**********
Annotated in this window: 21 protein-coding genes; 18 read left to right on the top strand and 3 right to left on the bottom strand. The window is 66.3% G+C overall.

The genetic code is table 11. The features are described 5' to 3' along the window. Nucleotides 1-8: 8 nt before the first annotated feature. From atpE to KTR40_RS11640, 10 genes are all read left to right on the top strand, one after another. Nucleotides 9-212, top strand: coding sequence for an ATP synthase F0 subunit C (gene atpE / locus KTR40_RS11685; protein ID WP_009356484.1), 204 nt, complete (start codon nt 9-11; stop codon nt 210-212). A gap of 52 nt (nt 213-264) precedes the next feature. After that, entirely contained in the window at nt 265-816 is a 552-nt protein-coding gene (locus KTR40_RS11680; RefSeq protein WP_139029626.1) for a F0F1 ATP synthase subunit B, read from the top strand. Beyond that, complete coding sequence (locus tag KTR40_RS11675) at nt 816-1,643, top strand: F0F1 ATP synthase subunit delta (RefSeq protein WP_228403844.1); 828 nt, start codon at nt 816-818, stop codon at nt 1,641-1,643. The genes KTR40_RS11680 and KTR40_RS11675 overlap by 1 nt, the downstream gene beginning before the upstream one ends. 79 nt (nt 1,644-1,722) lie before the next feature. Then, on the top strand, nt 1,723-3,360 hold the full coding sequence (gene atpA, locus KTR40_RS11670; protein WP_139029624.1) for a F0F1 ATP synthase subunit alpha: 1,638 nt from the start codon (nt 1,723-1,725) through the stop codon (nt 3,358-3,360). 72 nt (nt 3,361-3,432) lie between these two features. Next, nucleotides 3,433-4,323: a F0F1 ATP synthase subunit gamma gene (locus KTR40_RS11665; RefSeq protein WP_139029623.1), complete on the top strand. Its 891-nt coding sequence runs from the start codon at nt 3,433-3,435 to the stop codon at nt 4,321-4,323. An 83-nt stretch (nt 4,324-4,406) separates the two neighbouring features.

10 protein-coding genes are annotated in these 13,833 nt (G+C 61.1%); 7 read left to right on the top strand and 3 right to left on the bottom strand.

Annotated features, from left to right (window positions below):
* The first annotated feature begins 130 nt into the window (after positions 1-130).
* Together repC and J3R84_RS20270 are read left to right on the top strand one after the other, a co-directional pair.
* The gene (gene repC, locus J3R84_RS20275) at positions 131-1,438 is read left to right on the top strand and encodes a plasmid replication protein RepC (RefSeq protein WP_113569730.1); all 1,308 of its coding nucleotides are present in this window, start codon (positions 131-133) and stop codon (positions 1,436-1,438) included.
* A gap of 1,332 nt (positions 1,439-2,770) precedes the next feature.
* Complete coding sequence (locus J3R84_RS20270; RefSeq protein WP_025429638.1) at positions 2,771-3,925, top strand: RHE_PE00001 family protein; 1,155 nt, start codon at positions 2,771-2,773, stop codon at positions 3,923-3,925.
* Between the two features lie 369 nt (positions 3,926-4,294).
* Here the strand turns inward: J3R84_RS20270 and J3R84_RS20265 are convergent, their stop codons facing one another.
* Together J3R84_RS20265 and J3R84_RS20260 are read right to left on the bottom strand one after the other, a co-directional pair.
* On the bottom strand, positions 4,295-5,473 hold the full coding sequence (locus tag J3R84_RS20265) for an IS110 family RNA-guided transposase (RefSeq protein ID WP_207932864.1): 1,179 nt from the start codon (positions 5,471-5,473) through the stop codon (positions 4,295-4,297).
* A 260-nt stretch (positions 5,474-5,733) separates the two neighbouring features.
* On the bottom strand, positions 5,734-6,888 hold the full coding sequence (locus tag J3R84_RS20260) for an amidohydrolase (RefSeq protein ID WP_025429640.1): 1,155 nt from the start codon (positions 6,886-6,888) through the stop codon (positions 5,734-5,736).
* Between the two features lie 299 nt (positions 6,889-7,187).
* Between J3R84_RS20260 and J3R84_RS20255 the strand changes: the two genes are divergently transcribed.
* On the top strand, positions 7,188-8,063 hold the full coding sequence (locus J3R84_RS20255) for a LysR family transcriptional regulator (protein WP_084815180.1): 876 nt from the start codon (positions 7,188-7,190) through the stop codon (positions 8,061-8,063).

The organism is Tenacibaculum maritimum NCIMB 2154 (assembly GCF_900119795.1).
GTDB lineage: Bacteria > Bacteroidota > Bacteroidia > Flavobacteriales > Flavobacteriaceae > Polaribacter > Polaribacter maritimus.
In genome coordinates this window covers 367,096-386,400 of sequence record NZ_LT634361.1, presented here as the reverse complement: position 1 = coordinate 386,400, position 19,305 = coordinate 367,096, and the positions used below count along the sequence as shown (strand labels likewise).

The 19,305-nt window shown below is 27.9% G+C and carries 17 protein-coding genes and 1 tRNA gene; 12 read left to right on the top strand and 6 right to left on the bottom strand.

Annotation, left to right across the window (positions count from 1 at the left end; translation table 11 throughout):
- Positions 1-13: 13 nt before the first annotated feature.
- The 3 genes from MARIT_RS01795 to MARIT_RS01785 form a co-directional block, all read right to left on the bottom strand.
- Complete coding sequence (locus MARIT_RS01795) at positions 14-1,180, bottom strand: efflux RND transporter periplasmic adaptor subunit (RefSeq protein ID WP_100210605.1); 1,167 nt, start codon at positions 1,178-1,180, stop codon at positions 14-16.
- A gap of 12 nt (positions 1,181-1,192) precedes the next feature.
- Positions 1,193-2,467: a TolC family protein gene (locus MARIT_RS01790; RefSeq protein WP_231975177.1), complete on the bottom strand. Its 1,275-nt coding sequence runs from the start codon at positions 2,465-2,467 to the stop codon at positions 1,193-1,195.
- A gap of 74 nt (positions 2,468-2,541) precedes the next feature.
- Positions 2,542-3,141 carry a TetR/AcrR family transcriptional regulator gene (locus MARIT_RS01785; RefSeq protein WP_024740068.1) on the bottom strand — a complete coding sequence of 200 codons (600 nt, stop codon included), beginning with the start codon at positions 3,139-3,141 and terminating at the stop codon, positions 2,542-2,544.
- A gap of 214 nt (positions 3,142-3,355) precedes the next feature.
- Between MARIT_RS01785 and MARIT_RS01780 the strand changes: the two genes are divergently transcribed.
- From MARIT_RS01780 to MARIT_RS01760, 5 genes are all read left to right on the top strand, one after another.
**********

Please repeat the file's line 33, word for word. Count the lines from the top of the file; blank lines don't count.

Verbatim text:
- From MARIT_RS01780 to MARIT_RS01760, 5 genes are all read left to right on the top strand, one after another.